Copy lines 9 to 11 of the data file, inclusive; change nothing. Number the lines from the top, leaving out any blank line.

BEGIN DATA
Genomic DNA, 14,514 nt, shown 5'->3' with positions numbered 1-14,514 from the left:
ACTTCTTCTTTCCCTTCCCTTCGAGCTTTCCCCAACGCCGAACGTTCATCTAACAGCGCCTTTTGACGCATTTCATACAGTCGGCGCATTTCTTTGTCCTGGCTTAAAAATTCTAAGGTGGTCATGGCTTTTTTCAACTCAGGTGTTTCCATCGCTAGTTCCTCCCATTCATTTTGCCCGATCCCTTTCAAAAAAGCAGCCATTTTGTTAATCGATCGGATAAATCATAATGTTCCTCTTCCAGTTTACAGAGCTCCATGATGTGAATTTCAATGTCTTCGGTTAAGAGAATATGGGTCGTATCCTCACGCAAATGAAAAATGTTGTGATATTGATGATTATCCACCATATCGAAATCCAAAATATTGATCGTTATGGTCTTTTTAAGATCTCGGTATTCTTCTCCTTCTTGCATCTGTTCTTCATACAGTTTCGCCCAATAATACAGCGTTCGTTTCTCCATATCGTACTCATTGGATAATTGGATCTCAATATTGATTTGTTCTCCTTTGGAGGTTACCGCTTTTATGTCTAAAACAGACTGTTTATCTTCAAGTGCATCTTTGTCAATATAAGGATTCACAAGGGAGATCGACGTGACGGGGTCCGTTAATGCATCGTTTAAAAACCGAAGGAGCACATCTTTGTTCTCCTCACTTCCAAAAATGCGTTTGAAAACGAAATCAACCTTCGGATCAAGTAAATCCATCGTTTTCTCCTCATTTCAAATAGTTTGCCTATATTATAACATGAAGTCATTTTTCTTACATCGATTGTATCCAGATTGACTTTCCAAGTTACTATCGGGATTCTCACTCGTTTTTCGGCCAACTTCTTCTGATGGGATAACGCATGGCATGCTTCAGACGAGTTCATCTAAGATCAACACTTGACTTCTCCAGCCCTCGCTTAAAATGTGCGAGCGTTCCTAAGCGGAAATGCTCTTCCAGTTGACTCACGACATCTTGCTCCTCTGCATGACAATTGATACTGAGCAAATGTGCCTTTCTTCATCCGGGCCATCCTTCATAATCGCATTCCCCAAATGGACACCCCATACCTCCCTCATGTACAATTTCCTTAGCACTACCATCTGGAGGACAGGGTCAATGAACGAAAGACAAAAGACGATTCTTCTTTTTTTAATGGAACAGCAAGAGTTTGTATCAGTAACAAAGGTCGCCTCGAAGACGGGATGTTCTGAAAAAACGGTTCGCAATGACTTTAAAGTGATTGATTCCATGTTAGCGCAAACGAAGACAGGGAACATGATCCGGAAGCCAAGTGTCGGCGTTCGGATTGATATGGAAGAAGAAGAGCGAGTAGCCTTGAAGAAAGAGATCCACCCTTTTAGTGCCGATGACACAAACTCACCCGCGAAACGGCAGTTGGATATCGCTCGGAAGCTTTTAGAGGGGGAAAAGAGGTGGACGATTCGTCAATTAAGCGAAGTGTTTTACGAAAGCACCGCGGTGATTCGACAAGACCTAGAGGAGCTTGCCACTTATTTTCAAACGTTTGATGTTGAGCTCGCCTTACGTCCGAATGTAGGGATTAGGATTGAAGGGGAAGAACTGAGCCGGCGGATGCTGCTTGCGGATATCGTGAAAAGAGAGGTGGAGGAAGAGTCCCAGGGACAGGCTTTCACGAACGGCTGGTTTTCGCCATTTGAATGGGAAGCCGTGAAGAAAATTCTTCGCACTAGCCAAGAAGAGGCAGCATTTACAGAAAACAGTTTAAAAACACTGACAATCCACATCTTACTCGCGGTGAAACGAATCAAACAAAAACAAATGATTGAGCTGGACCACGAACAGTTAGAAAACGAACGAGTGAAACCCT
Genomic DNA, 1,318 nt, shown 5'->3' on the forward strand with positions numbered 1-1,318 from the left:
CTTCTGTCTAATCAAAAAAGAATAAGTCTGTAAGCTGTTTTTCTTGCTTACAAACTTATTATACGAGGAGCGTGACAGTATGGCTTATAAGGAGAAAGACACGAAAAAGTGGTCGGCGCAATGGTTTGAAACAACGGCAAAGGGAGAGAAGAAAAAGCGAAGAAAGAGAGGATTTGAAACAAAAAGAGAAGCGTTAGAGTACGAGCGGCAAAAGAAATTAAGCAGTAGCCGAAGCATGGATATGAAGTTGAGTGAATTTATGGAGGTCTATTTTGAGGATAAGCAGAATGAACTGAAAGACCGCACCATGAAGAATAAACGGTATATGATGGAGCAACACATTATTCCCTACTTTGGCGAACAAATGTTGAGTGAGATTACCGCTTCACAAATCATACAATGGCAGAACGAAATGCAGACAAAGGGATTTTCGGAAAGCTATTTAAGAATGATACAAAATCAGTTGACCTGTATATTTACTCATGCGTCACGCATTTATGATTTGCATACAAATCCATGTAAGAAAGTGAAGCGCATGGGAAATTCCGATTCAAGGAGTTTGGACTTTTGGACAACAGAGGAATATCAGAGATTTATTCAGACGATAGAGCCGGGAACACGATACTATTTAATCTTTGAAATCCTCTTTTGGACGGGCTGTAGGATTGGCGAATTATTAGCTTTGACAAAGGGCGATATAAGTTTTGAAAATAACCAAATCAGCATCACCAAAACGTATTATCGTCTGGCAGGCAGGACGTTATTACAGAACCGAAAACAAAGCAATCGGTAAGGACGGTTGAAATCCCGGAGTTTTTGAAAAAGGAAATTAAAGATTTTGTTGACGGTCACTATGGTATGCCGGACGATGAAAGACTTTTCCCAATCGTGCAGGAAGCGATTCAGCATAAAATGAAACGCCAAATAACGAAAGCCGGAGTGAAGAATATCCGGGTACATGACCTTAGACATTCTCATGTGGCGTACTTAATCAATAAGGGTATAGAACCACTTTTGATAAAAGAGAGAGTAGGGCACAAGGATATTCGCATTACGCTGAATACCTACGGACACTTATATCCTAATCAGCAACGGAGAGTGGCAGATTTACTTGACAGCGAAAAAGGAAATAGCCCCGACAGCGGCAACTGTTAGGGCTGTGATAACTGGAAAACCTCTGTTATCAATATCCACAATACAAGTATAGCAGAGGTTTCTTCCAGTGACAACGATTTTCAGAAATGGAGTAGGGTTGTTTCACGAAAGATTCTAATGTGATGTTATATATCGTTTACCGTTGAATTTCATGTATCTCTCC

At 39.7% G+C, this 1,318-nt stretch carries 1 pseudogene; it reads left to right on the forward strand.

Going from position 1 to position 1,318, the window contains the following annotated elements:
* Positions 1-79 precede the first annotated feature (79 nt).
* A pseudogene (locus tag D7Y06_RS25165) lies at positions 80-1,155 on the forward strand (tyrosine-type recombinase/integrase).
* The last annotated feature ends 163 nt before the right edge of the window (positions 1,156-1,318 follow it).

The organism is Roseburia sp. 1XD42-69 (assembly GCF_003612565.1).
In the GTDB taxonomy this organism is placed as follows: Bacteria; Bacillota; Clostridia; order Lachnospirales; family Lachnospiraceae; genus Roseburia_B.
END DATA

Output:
* The last annotated feature ends 163 nt before the right edge of the window (positions 1,156-1,318 follow it).

The organism is Roseburia sp. 1XD42-69 (assembly GCF_003612565.1).
In the GTDB taxonomy this organism is placed as follows: Bacteria; Bacillota; Clostridia; order Lachnospirales; family Lachnospiraceae; genus Roseburia_B.